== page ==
779 words - 4 pages rights such as equality and safety in possessions is shown through the issue of Japanese American internment camps (UDHR). First, the problem of Japanese American internment began in the 1940’s, when World War II left it’s mark on America (Ng xi). On December 7th, 1941, the Japanese Empire bombed Pearl Harbor, Hawaii, taking the lives of thousands and leaving Americans distraught and furious (Ng xi). According to the ¨Relocation & Incarceration

Similar Essays

Japanese Internment Essay

1274 words - 6 pages Progressive Era and women’s rights, however, anyone who was not of American or “white” decent, have been persecuted in one way or another. In 1942 President Roosevelt, under the negative influence of a fear of the general population and much of his adversaries signed the executive order, which ordered the relocation of about 120,000 Japanese-American citizens to internment camps in order to “protect” our country from its “enemies.” With the

Japanese Internment Essay

1026 words - 4 pages _The Japanese Internment_ The definition of intolerance is refusing to accept or tolerate a certain race, religion or law (Webster 1543). Throughout time, humans have acted intolerable towards certain actions. One example of intolerance is the Japanese Internment. This occurred after the Pearl Harbor attack. The intolerance went both ways in this incident because the Americans didn?t tolerate having Japanese people living with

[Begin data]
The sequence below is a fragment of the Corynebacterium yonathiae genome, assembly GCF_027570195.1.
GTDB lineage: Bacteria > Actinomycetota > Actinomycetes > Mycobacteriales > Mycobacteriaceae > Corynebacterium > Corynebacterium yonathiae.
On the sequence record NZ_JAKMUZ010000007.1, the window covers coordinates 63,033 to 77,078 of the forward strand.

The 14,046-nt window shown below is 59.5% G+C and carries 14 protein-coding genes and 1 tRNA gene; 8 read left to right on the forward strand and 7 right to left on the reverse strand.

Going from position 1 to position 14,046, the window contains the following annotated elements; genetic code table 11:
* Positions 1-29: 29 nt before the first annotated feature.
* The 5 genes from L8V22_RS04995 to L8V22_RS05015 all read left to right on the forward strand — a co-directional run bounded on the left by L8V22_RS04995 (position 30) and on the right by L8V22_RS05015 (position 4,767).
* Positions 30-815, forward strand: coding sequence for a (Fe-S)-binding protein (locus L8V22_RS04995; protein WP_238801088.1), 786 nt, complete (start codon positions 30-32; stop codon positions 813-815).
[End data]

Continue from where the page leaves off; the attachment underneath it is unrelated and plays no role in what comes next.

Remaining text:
Japanese Internment Essay

1918 words - 8 pages Japanese Internment In 1942, 120,000 Japanese-Americans were "relocated" to areas far from their homes, out of the fear the United States Government held inside their hearts. Japan had just bombed Pearl Harbor. Many of the U.S. seaport areas on the West coast were inhabited by Japanese-Americans. General DeWitt provided a "security plan" for both United States citizens (Caucasian) and the Japanese-Americans...or so it was stated

Japanese Internment Essay

3602 words - 14 pages Japanese Internment The 1940’s was a turning point for American citizens because World War II was taking place during this time. Not only was America at odds with other countries, but also within its self. America is a huge melting pot full of diverse cultures and people from all nations. People travel from all over the world to the United States of America. These people had one goal in mind, a life of freedom and equal opportunity; or so